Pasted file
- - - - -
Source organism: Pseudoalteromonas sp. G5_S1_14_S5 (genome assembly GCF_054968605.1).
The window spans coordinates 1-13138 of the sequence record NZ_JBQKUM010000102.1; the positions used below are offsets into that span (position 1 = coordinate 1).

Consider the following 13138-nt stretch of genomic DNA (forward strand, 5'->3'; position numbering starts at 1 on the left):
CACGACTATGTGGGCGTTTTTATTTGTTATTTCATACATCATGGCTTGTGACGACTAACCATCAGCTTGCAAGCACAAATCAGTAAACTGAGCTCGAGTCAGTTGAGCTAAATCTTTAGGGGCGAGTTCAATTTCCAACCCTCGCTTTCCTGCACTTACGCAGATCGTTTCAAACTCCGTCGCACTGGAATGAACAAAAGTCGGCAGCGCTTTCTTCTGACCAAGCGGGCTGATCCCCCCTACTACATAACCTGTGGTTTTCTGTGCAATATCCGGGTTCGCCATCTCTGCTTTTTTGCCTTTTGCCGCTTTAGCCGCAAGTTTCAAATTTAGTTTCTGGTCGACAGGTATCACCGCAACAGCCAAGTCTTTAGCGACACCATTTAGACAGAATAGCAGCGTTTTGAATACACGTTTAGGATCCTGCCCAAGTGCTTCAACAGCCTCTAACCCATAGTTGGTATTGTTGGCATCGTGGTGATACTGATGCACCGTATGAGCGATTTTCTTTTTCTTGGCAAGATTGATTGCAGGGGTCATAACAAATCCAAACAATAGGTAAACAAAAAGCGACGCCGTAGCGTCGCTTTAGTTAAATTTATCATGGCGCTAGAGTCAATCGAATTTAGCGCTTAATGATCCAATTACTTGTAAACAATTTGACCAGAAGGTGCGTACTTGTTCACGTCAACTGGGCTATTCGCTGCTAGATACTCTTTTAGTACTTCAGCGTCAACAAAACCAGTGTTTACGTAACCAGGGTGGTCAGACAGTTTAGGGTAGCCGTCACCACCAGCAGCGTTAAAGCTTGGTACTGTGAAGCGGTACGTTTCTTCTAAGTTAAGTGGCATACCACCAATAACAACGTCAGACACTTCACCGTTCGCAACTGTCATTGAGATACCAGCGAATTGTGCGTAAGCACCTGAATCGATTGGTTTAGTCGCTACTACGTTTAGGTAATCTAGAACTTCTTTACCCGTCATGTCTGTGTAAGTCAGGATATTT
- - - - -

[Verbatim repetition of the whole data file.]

Source organism: Pseudoalteromonas sp. G5_S1_14_S5 (genome assembly GCF_054968605.1).
The window spans coordinates 1-13138 of the sequence record NZ_JBQKUM010000102.1; the positions used below are offsets into that span (position 1 = coordinate 1).

Consider the following 13138-nt stretch of genomic DNA (forward strand, 5'->3'; position numbering starts at 1 on the left):
CACGACTATGTGGGCGTTTTTATTTGTTATTTCATACATCATGGCTTGTGACGACTAACCATCAGCTTGCAAGCACAAATCAGTAAACTGAGCTCGAGTCAGTTGAGCTAAATCTTTAGGGGCGAGTTCAATTTCCAACCCTCGCTTTCCTGCACTTACGCAGATCGTTTCAAACTCCGTCGCACTGGAATGAACAAAAGTCGGCAGCGCTTTCTTCTGACCAAGCGGGCTGATCCCCCCTACTACATAACCTGTGGTTTTCTGTGCAATATCCGGGTTCGCCATCTCTGCTTTTTTGCCTTTTGCCGCTTTAGCCGCAAGTTTCAAATTTAGTTTCTGGTCGACAGGTATCACCGCAACAGCCAAGTCTTTAGCGACACCATTTAGACAGAATAGCAGCGTTTTGAATACACGTTTAGGATCCTGCCCAAGTGCTTCAACAGCCTCTAACCCATAGTTGGTATTGTTGGCATCGTGGTGATACTGATGCACCGTATGAGCGATTTTCTTTTTCTTGGCAAGATTGATTGCAGGGGTCATAACAAATCCAAACAATAGGTAAACAAAAAGCGACGCCGTAGCGTCGCTTTAGTTAAATTTATCATGGCGCTAGAGTCAATCGAATTTAGCGCTTAATGATCCAATTACTTGTAAACAATTTGACCAGAAGGTGCGTACTTGTTCACGTCAACTGGGCTATTCGCTGCTAGATACTCTTTTAGTACTTCAGCGTCAACAAAACCAGTGTTTACGTAACCAGGGTGGTCAGACAGTTTAGGGTAGCCGTCACCACCAGCAGCGTTAAAGCTTGGTACTGTGAAGCGGTACGTTTCTTCTAAGTTAAGTGGCATACCACCAATAACAACGTCAGACACTTCACCGTTCGCAACTGTCATTGAGATACCAGCGAATTGTGCGTAAGCACCTGAATCGATTGGTTTAGTCGCTACTACGTTTAGGTAATCTAGAACTTCTTTACCCGTCATGTCTGTGTAAGTCAGGATATTT